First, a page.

The point of doing this is that it’s easier to use a module with a well defined interface and it’s easier to change the implementation if fewer things depend on it. If you expose the implementation of a module to its user, you can bet the user is going to end up in some way or other dependent on the implementation details. This means that the risk of breaking something increases every time you make a change to the module.

Why does this not become an apparent problem for a new programmer? There are two major contributing factors. One is that new programmers tend to write small to medium sized programs, and that dependency-based problems tend to become apparent only in large applications. In a small application, you’ll have a few users of your module, and when you break the implementation dependency, maybe one of them breaks. You fix the error and move on. Simply put: You don’t need design skills to write “Hello, World!” applications.

Experienced Software Engineers tend to write large to massive program systems. If you have a lot of things dependent on the implementation details you’re changing, chances are a lot of things will break, and maybe some of the errors won’t be apparent until much later. Even better, if all your components are dependent of implementation details of others, every change you make is virtually guaranteed to break something.

The second reason initiate coders fail to notice the need for encapsulation is that the errors that spring from this are delayed. There’s nothing immediately wrong with your code — it works. That’s why this is a question of design, not of code.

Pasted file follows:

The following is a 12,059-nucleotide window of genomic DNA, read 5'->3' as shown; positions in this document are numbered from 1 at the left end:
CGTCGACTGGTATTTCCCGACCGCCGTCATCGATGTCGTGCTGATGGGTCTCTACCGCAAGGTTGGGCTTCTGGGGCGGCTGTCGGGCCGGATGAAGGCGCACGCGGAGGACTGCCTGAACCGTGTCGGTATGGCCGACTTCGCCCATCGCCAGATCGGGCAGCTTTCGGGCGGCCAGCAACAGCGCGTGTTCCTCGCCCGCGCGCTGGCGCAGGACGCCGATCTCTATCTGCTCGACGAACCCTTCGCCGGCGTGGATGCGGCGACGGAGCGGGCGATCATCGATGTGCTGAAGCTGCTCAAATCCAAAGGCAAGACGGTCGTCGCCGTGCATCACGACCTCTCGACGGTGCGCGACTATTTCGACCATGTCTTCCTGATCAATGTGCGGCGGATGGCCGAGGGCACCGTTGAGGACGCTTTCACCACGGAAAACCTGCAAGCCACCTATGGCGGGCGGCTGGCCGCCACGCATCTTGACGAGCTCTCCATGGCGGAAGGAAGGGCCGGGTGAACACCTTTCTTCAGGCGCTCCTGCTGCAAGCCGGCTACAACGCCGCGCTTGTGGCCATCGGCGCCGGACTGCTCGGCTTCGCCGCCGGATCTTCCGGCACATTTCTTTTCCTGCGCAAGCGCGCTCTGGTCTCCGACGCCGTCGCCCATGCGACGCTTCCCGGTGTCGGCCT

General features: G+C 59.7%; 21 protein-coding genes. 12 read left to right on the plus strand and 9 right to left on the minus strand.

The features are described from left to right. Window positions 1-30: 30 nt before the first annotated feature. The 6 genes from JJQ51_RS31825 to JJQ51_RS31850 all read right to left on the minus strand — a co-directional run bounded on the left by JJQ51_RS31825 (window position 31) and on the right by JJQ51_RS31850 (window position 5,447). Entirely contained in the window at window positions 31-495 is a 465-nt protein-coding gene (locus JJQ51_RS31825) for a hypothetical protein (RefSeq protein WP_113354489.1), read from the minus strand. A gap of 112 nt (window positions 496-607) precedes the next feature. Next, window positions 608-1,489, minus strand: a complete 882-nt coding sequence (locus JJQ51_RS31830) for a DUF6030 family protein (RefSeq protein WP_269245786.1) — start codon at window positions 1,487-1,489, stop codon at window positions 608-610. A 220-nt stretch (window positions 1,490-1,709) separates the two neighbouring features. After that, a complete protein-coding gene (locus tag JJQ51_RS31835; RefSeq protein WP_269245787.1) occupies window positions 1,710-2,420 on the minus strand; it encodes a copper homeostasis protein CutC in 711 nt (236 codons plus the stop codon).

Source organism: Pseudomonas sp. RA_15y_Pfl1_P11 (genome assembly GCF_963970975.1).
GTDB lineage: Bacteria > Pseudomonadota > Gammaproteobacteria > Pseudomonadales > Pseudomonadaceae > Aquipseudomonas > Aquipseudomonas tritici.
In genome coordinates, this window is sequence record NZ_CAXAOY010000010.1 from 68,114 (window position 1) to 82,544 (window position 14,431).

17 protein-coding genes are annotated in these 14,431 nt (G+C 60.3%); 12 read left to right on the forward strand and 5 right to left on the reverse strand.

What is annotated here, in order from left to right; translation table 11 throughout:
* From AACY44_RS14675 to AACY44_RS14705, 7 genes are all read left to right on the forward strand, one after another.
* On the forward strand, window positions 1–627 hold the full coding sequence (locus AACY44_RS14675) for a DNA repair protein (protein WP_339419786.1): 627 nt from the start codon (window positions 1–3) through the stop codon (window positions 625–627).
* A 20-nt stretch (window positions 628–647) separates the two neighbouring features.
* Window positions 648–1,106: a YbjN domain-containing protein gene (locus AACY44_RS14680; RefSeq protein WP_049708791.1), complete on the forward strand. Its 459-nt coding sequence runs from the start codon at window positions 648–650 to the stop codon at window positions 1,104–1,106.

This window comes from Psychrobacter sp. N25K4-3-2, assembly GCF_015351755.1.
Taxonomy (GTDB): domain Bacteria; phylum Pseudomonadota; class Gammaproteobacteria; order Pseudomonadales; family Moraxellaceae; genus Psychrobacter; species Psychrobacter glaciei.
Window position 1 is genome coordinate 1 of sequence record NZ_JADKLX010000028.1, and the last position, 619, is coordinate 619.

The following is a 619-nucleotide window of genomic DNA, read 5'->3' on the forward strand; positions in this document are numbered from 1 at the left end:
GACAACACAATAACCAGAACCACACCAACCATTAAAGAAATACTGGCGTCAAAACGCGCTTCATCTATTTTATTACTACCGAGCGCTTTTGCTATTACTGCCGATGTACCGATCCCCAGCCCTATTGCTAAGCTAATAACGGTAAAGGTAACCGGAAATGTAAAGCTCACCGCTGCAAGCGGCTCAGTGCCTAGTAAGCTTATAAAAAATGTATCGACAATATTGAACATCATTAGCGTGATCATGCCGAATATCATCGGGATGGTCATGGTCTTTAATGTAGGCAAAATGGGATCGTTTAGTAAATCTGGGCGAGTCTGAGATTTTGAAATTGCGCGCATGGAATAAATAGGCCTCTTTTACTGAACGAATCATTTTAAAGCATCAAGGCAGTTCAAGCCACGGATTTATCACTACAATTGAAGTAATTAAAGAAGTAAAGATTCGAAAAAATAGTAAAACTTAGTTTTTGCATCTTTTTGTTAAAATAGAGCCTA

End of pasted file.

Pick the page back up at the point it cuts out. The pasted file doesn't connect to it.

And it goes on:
So how do you properly encapsulate code? Start by looking at your interface for the class. How does one interact with it? Consider what it means — does the interface tell you what it’s doing, or how it’s doing it? If you find it’s telling you anything at all about how it does things, consider what you could do to hide it.

Another useful way to think about a class interface in terms of encapsulation is “how could I break this object’s functionality“? If you find you could break it, something’s wrong with your encapsulation. A properly encapsulated object guarantees the consistency of its own state at all times. This way of thinking about a module leads to robust interfaces and code.

A good starting point for encapsulation is to make all your internal data private, and to expose only retrieval methods for those things the outside world has any business knowing about (languages with Properties like C# avoid this, but without them you’re better off doing this). Remember, one point of encapsulation is that you should be able to change the implementation without changing the interface, and if your internal variable are public, you can’t change how you store data.